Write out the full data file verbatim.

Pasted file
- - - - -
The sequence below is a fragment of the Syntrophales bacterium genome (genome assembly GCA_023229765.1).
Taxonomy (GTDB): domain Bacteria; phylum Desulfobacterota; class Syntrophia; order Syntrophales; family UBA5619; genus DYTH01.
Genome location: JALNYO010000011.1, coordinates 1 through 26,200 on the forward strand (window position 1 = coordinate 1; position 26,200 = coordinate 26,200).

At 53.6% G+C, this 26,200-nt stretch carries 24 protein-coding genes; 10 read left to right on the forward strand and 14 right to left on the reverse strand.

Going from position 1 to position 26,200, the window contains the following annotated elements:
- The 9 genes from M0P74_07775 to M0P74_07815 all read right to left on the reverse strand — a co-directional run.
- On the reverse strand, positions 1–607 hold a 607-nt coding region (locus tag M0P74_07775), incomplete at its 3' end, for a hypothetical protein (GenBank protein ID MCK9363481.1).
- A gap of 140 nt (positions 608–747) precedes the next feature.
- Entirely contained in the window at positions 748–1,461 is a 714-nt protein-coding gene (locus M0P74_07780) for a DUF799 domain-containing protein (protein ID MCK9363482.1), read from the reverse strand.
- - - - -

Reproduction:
The sequence below is a fragment of the Syntrophales bacterium genome (genome assembly GCA_023229765.1).
Taxonomy (GTDB): domain Bacteria; phylum Desulfobacterota; class Syntrophia; order Syntrophales; family UBA5619; genus DYTH01.
Genome location: JALNYO010000011.1, coordinates 1 through 26,200 on the forward strand (window position 1 = coordinate 1; position 26,200 = coordinate 26,200).

At 53.6% G+C, this 26,200-nt stretch carries 24 protein-coding genes; 10 read left to right on the forward strand and 14 right to left on the reverse strand.

Going from position 1 to position 26,200, the window contains the following annotated elements:
- The 9 genes from M0P74_07775 to M0P74_07815 all read right to left on the reverse strand — a co-directional run.
- On the reverse strand, positions 1–607 hold a 607-nt coding region (locus tag M0P74_07775), incomplete at its 3' end, for a hypothetical protein (GenBank protein ID MCK9363481.1).
- A gap of 140 nt (positions 608–747) precedes the next feature.
- Entirely contained in the window at positions 748–1,461 is a 714-nt protein-coding gene (locus M0P74_07780) for a DUF799 domain-containing protein (protein ID MCK9363482.1), read from the reverse strand.